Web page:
Maduro made the comments during a televised speech.
"Every time the poisonous viper Mike Pence opens his mouth, I feel stronger," the president said. "We have defeated you, and we are going to defeat [you] wherever you are."
Pence is traveling throughout Latin America to encourage leaders to respect the United States' border and to put pressure on Venezuela in response to an economic and humanitarian crisis.
A report by the U.N. High Commissioner for Human Rights earlier this month said 87 percent of Venezuelans are affected by poverty, with extreme poverty at 61 percent. At least 1.5 million people have fled the country since 2014 amid political and economic troubles. The agency said Venezuelan security forces killed more than 500 people between July 2015 and March 2017.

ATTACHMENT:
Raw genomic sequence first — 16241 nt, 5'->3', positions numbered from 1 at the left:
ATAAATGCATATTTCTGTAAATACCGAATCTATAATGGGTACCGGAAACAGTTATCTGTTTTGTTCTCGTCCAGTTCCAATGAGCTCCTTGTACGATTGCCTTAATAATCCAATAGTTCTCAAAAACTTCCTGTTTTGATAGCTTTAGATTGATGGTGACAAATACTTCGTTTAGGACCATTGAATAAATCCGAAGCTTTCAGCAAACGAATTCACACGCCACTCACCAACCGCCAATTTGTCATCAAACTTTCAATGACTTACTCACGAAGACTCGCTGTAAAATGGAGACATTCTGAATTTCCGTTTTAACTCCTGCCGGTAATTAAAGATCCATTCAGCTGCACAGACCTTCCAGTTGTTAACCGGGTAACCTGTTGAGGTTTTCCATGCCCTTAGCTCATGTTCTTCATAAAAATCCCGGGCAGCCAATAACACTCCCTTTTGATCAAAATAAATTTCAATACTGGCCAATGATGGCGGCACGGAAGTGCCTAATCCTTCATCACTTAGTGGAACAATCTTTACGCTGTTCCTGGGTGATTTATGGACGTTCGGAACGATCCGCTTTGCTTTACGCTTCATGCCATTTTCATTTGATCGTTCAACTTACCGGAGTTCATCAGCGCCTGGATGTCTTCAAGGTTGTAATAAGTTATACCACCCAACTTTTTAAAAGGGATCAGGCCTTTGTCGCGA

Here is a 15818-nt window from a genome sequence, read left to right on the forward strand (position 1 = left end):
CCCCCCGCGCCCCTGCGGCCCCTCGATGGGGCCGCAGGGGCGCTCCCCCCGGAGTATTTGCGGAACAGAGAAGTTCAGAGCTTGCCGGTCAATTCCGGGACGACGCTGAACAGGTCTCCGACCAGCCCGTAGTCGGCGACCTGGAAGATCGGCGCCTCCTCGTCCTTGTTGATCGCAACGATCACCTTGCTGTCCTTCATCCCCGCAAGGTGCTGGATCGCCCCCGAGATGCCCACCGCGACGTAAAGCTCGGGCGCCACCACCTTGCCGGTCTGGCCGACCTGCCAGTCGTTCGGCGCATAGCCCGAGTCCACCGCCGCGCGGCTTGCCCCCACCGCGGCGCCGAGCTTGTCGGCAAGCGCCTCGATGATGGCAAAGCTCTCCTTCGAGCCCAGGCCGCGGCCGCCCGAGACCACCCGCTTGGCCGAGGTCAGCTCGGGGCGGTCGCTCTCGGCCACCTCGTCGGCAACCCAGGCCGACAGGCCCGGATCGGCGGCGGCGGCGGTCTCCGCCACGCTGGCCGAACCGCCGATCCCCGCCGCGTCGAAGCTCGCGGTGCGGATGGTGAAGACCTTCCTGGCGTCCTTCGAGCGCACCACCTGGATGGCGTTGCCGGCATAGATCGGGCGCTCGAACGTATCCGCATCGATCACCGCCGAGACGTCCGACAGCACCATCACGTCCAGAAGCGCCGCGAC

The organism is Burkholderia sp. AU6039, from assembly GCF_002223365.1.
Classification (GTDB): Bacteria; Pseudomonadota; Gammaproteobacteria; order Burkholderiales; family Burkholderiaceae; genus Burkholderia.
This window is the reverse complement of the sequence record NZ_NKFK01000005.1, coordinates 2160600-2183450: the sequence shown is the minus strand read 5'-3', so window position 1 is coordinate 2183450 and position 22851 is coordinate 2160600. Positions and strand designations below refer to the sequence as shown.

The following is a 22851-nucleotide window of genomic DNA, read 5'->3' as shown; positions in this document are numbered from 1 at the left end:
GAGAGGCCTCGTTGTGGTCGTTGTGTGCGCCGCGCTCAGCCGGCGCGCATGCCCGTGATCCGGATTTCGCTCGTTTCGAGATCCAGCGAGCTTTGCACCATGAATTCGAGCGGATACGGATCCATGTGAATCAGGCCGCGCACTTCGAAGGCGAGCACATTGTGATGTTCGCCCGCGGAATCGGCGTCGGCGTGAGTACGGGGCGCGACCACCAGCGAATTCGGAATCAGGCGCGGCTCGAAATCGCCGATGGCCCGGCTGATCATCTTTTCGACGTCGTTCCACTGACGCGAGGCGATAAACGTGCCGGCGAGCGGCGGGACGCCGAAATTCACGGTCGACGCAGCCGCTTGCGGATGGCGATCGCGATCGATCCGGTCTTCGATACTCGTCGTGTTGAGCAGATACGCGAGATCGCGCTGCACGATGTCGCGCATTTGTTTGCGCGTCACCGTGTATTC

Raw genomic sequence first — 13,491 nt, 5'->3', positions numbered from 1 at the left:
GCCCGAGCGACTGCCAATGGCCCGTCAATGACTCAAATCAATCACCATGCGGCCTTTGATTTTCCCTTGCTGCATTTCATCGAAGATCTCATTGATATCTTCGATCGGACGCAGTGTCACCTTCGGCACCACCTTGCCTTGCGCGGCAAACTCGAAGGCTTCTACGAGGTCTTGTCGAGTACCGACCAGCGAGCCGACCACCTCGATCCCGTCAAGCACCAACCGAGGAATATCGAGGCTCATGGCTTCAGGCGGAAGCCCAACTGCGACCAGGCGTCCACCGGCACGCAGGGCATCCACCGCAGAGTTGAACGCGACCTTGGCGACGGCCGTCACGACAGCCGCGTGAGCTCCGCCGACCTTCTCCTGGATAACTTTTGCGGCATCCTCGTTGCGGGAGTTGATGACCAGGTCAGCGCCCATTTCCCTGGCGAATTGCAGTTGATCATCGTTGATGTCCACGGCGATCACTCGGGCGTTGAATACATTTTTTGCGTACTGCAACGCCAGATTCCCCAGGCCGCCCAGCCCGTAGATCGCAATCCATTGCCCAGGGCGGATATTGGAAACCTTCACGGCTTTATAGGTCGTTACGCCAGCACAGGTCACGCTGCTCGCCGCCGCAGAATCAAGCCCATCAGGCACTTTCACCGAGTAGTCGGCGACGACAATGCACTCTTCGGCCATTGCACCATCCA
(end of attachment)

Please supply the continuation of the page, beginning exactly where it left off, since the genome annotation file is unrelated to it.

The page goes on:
In May, President Donald Trump signed an executive order preventing Venezuela from liquidating public assets to U.S. buyers after Maduro's re-election, which the U.S. administration deemed fraudulent. The United States condemned the regime for banning major opposition leaders from participating and suppressing free press. In some cases, U.S. officials said, regime officials gave food or money to voters who voted for Maduro. In the past, communities who have voted against the regime had food benefits withheld from them.
During a stop in Brazil on Wednesday, Pence slammed the Venezuelan "government's vicious gangs" for suppressing civilians.
"The Maduro regime has violently suppressed those who question or criticize their reign," he said. "So many of you have experienced and seen firsthand the extraordinary, heartbreaking, devastating impact of dictatorship on your homeland in Venezuela."
Pence was expected to meet with leaders from El Salvador, Guatemala and Honduras.